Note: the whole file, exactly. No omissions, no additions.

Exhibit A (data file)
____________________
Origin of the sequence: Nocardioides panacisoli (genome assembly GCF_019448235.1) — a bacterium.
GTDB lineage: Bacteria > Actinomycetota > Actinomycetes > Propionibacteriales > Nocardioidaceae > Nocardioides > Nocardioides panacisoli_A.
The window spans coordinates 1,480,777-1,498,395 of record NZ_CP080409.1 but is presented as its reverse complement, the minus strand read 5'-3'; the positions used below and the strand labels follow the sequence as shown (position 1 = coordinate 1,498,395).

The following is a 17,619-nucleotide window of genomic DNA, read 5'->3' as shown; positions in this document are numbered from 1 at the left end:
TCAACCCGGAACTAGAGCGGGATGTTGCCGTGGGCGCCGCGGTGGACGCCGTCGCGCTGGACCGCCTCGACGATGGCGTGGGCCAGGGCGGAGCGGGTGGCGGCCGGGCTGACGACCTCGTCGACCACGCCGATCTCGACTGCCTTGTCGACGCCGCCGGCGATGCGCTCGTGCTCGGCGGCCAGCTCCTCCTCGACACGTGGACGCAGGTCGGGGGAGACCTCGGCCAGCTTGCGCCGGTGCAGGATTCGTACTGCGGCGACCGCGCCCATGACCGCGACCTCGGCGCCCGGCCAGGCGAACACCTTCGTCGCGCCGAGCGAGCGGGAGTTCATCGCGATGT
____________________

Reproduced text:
Origin of the sequence: Nocardioides panacisoli (genome assembly GCF_019448235.1) — a bacterium.
GTDB lineage: Bacteria > Actinomycetota > Actinomycetes > Propionibacteriales > Nocardioidaceae > Nocardioides > Nocardioides panacisoli_A.
The window spans coordinates 1,480,777-1,498,395 of record NZ_CP080409.1 but is presented as its reverse complement, the minus strand read 5'-3'; the positions used below and the strand labels follow the sequence as shown (position 1 = coordinate 1,498,395).

The following is a 17,619-nucleotide window of genomic DNA, read 5'->3' as shown; positions in this document are numbered from 1 at the left end:
TCAACCCGGAACTAGAGCGGGATGTTGCCGTGGGCGCCGCGGTGGACGCCGTCGCGCTGGACCGCCTCGACGATGGCGTGGGCCAGGGCGGAGCGGGTGGCGGCCGGGCTGACGACCTCGTCGACCACGCCGATCTCGACTGCCTTGTCGACGCCGCCGGCGATGCGCTCGTGCTCGGCGGCCAGCTCCTCCTCGACACGTGGACGCAGGTCGGGGGAGACCTCGGCCAGCTTGCGCCGGTGCAGGATTCGTACTGCGGCGACCGCGCCCATGACCGCGACCTCGGCGCCCGGCCAGGCGAACACCTTCGTCGCGCCGAGCGAGCGGGAGTTCATCGCGATGT